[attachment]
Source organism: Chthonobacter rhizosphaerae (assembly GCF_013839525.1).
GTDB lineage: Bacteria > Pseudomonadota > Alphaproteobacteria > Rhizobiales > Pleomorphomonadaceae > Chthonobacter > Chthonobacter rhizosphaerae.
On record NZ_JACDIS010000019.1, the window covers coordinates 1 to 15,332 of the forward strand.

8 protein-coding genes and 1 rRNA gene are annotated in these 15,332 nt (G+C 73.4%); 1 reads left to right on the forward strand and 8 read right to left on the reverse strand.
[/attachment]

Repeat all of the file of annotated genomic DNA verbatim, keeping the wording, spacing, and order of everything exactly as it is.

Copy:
Source organism: Chthonobacter rhizosphaerae (assembly GCF_013839525.1).
GTDB lineage: Bacteria > Pseudomonadota > Alphaproteobacteria > Rhizobiales > Pleomorphomonadaceae > Chthonobacter > Chthonobacter rhizosphaerae.
On record NZ_JACDIS010000019.1, the window covers coordinates 1 to 15,332 of the forward strand.

8 protein-coding genes and 1 rRNA gene are annotated in these 15,332 nt (G+C 73.4%); 1 reads left to right on the forward strand and 8 read right to left on the reverse strand.